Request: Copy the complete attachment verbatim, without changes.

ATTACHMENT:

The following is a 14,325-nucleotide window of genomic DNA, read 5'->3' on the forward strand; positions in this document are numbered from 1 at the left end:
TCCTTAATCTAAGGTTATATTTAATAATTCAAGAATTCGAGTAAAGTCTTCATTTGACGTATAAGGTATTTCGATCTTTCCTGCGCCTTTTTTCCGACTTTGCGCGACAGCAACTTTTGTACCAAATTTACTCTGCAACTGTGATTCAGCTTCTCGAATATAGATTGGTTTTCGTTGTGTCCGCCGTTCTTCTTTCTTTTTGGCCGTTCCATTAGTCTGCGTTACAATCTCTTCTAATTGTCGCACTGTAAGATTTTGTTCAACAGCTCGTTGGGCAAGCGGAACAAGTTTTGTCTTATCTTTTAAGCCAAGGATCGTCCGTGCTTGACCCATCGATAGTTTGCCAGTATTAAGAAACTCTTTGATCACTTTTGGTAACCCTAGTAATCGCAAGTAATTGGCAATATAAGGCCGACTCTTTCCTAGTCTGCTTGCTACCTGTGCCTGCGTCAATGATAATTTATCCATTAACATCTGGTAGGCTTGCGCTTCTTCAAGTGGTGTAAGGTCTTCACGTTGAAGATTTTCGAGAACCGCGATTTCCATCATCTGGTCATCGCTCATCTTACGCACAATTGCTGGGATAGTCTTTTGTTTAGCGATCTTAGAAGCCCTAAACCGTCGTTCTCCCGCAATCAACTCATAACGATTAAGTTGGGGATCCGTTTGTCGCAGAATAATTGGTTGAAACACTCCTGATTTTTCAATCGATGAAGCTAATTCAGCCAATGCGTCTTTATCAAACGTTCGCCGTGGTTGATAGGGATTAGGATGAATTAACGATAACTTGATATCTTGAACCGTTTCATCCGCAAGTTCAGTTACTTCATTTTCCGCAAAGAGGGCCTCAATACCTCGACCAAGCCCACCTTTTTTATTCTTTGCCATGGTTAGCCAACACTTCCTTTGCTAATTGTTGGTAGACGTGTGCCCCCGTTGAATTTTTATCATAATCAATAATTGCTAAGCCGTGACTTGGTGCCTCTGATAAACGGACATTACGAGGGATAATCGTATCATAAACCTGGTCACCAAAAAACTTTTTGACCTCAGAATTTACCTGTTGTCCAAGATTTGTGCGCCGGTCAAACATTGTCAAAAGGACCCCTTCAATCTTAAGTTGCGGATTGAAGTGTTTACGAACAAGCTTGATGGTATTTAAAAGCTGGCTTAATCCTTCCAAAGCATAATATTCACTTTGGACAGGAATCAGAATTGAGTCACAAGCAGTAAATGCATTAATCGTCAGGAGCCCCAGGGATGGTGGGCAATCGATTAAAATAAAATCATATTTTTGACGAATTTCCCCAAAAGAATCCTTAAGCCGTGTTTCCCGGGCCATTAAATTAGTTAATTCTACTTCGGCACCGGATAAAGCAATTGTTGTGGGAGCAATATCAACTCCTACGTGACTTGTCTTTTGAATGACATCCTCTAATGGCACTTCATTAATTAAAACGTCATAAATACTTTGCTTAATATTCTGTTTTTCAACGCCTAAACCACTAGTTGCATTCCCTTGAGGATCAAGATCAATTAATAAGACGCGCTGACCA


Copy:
The following is a 14,325-nucleotide window of genomic DNA, read 5'->3' on the forward strand; positions in this document are numbered from 1 at the left end:
TCCTTAATCTAAGGTTATATTTAATAATTCAAGAATTCGAGTAAAGTCTTCATTTGACGTATAAGGTATTTCGATCTTTCCTGCGCCTTTTTTCCGACTTTGCGCGACAGCAACTTTTGTACCAAATTTACTCTGCAACTGTGATTCAGCTTCTCGAATATAGATTGGTTTTCGTTGTGTCCGCCGTTCTTCTTTCTTTTTGGCCGTTCCATTAGTCTGCGTTACAATCTCTTCTAATTGTCGCACTGTAAGATTTTGTTCAACAGCTCGTTGGGCAAGCGGAACAAGTTTTGTCTTATCTTTTAAGCCAAGGATCGTCCGTGCTTGACCCATCGATAGTTTGCCAGTATTAAGAAACTCTTTGATCACTTTTGGTAACCCTAGTAATCGCAAGTAATTGGCAATATAAGGCCGACTCTTTCCTAGTCTGCTTGCTACCTGTGCCTGCGTCAATGATAATTTATCCATTAACATCTGGTAGGCTTGCGCTTCTTCAAGTGGTGTAAGGTCTTCACGTTGAAGATTTTCGAGAACCGCGATTTCCATCATCTGGTCATCGCTCATCTTACGCACAATTGCTGGGATAGTCTTTTGTTTAGCGATCTTAGAAGCCCTAAACCGTCGTTCTCCCGCAATCAACTCATAACGATTAAGTTGGGGATCCGTTTGTCGCAGAATAATTGGTTGAAACACTCCTGATTTTTCAATCGATGAAGCTAATTCAGCCAATGCGTCTTTATCAAACGTTCGCCGTGGTTGATAGGGATTAGGATGAATTAACGATAACTTGATATCTTGAACCGTTTCATCCGCAAGTTCAGTTACTTCATTTTCCGCAAAGAGGGCCTCAATACCTCGACCAAGCCCACCTTTTTTATTCTTTGCCATGGTTAGCCAACACTTCCTTTGCTAATTGTTGGTAGACGTGTGCCCCCGTTGAATTTTTATCATAATCAATAATTGCTAAGCCGTGACTTGGTGCCTCTGATAAACGGACATTACGAGGGATAATCGTATCATAAACCTGGTCACCAAAAAACTTTTTGACCTCAGAATTTACCTGTTGTCCAAGATTTGTGCGCCGGTCAAACATTGTCAAAAGGACCCCTTCAATCTTAAGTTGCGGATTGAAGTGTTTACGAACAAGCTTGATGGTATTTAAAAGCTGGCTTAATCCTTCCAAAGCATAATATTCACTTTGGACAGGAATCAGAATTGAGTCACAAGCAGTAAATGCATTAATCGTCAGGAGCCCCAGGGATGGTGGGCAATCGATTAAAATAAAATCATATTTTTGACGAATTTCCCCAAAAGAATCCTTAAGCCGTGTTTCCCGGGCCATTAAATTAGTTAATTCTACTTCGGCACCGGATAAAGCAATTGTTGTGGGAGCAATATCAACTCCTACGTGACTTGTCTTTTGAATGACATCCTCTAATGGCACTTCATTAATTAAAACGTCATAAATACTTTGCTTAATATTCTGTTTTTCAACGCCTAAACCACTAGTTGCATTCCCTTGAGGATCAAGATCAATTAATAAGACGCGCTGACCA